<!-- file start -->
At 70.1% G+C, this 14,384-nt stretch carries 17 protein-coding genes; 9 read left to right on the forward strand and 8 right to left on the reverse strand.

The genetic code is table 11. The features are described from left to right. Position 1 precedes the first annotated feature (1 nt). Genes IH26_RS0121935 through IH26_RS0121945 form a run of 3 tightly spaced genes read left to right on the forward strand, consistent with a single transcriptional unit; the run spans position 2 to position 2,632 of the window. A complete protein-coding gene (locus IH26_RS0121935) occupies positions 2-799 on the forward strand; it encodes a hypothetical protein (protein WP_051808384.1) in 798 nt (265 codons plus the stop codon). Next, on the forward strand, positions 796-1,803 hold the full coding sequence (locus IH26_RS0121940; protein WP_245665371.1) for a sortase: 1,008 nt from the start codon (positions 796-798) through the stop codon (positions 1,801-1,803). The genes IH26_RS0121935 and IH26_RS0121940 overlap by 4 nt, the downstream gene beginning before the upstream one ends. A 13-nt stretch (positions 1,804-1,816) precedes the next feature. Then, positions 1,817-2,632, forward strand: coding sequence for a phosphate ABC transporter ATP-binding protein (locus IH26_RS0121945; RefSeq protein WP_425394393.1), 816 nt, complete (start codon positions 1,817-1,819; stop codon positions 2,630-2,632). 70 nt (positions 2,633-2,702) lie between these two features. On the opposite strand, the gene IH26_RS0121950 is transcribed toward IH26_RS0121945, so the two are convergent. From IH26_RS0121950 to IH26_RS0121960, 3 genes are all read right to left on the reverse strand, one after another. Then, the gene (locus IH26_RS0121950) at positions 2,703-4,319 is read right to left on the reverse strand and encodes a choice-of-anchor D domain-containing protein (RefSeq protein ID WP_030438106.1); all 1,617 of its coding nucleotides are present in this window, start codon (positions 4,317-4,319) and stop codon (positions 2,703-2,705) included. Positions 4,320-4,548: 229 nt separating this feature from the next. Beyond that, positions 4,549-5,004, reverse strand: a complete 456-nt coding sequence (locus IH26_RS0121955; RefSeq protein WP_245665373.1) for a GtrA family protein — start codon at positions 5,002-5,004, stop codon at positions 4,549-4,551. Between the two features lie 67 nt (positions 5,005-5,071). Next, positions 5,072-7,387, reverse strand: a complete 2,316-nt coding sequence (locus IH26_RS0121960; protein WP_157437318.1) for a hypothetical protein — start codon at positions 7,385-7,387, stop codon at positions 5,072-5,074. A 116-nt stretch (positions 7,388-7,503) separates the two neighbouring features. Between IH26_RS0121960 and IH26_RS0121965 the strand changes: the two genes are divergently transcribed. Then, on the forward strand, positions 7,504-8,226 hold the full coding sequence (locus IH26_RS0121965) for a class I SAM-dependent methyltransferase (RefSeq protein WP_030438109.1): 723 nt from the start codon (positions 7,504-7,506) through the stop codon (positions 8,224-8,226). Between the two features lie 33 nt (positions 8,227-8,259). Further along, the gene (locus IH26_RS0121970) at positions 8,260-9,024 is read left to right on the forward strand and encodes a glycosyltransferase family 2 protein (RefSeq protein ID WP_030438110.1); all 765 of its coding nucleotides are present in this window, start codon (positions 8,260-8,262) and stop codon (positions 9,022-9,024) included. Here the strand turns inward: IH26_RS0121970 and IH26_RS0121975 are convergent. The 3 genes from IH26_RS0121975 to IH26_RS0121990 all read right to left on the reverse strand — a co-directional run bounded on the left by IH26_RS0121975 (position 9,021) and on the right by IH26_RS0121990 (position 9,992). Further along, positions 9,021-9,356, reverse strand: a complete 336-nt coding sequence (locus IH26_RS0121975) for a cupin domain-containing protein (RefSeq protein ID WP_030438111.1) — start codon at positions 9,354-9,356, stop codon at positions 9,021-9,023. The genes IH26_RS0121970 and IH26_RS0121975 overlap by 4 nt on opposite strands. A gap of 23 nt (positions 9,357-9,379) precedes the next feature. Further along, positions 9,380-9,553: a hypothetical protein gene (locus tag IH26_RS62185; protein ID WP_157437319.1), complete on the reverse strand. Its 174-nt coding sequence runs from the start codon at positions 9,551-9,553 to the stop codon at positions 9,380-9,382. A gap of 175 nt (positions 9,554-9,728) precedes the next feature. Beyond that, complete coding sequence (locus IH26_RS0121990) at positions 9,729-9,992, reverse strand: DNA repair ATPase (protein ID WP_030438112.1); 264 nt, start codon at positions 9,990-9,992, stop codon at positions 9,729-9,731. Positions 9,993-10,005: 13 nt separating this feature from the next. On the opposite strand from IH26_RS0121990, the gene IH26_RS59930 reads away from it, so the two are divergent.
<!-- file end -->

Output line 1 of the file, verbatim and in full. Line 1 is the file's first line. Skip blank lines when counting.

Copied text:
At 70.1% G+C, this 14,384-nt stretch carries 17 protein-coding genes; 9 read left to right on the forward strand and 8 right to left on the reverse strand.